Terezin - a/k/a Theresienstadt.
A Ghetto, A Concentration Camp
A Place of Death, Deceit, and Music?
Sometimes it takes an obituary to fill in history not told elsewhere. And about a neighbor. And opera and symphonic works in a concentration camp.
Josa Karas.

Here, we learn from the New York Times in 2008 (October 7, we think) that one Josa Karas died.
He was born in 1926 in Warsaw, and apparently lived in Czechoslovakia. He collected the music of those imprisoned, many killed, at Terezein 1941-1941. He was 82, not a Jew, and apparently lived in nearby Bloomfield, here in the US.  He began teaching at the University of Hartford's Hartt School of Music in 1955.

We never knew. Obituary by Douglas Martin.
Karas wrote the book, "Music in Terezin  1941-1945."
The work of the composers was actually done in Terezin, that we visited and saw as a converted old army garrison with barracks with substantial brick walls and a grid of streets intersecting in orderly ways, in service in different capacities for several centuries.
He collected 50 compositions, and those have been performed often. There were four concert orchestras there, many chamber groups, and an opera group  - fodder for the Nazi propaganda about the fine conditions for living there.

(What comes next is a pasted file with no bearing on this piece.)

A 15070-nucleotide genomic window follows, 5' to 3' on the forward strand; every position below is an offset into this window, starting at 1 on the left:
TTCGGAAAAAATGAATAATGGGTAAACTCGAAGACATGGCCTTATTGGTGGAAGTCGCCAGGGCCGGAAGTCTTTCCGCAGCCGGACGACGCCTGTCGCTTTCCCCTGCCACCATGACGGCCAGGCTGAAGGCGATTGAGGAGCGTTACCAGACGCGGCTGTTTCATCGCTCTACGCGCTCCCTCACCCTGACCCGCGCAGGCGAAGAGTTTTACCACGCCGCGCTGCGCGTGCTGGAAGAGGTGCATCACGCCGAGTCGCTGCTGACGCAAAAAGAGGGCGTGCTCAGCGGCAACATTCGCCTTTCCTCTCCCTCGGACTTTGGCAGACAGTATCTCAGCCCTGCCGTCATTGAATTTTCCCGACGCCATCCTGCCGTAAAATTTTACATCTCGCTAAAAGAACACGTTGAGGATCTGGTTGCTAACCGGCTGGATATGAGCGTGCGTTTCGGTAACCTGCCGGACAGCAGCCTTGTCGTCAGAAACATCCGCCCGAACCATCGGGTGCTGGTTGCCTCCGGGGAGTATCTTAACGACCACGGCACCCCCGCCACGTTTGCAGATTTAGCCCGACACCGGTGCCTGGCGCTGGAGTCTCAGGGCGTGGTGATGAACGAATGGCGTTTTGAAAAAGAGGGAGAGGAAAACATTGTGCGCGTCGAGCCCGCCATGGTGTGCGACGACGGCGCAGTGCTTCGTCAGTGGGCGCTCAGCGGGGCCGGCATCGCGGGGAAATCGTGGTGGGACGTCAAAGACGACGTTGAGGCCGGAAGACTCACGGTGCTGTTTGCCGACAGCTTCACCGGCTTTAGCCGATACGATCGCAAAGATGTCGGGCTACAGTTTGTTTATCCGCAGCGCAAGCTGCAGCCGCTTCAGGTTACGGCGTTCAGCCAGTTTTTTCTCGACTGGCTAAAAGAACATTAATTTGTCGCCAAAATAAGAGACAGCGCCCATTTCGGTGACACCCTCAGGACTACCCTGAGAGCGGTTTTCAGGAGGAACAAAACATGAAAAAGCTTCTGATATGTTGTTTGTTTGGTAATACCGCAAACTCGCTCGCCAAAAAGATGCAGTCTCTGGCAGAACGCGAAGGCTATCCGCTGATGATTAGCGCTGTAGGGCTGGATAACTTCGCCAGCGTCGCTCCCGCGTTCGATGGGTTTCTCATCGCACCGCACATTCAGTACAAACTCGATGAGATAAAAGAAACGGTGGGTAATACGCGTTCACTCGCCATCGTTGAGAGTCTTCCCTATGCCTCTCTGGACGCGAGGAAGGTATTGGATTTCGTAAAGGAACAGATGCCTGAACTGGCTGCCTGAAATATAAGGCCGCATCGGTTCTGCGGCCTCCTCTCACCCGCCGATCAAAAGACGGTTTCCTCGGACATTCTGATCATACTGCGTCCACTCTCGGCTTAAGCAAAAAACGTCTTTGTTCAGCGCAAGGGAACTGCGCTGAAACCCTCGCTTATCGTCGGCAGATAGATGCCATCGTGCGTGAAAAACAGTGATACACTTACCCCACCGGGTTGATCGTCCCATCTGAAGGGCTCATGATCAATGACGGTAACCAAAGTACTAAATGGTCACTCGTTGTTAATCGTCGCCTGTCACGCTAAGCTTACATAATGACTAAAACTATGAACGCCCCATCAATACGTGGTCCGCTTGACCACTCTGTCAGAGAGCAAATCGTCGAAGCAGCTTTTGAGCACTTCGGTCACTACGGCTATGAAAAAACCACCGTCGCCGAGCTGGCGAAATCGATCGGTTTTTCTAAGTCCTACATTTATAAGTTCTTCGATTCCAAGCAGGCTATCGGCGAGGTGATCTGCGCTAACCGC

When the Red Cross came to inspect, see "The Red Cross Visit to Theresienstadt," photos and text at ://, the old and sick were gassed. Flowers appeared in boxes, and there was a new "chocolate shop."  The Red Cross was duly impressed and wrote a report of good conditions there for temporary housing for Jews.

See a propaganda film itself, at YouTube at, a "documentary" -"Theresienstadt: Ein Dokumentarfilm aus dem judischen Seidlun."  This may be a portion of a larger film on Auschwitz?

Read at that site the history of Theresienstadt, its early history, and death statistics. 
But it was a place of execution, death by disease, suffering, for some 140,000 Jews over time, including Petr Ginz, see Petr Ginz, Lens, Places, Lens and Legacy. See a photo of some of the children there at the time of the Red Cross visit, and an orchestra performing there,  from the US Holocaust Museum Exhibit at ://
Name names:
  • Composer Viktor Ullman, studied under Schoenberg; 
  • also Hans Krasa, 
  • Gideon Klein, 
  • Pavel Haas. 

Hans Krasa and "Brundibar."

Krasa had begun work on a children's opera in Prague with another musician, Adolf Hoffmeister, librettist; and it found its way to the ghetto-concentration camp at Terezin.  See WNYC at :// oversaw its performance, and it became a particular favorite at the camp (performed 55 times) - a children's opera, "Brundibar."  See also "Welcome to Brundibar," at; and from PBS at
Mr. Karas did a revision for performances, and presented it in Czech in 1975, and in English in 1977. The story:  two children, thwarted in getting milk for their ailing mother by an evil organ grinder.
The obituary ends with a quotation from Mr. Karas: "When I started my research, I used to have nighmares. And guilt. I'd pick up a piece of chocolate and couldn't eat it." Then he got over it, saying that Czechs can get used to anything, even the gallows.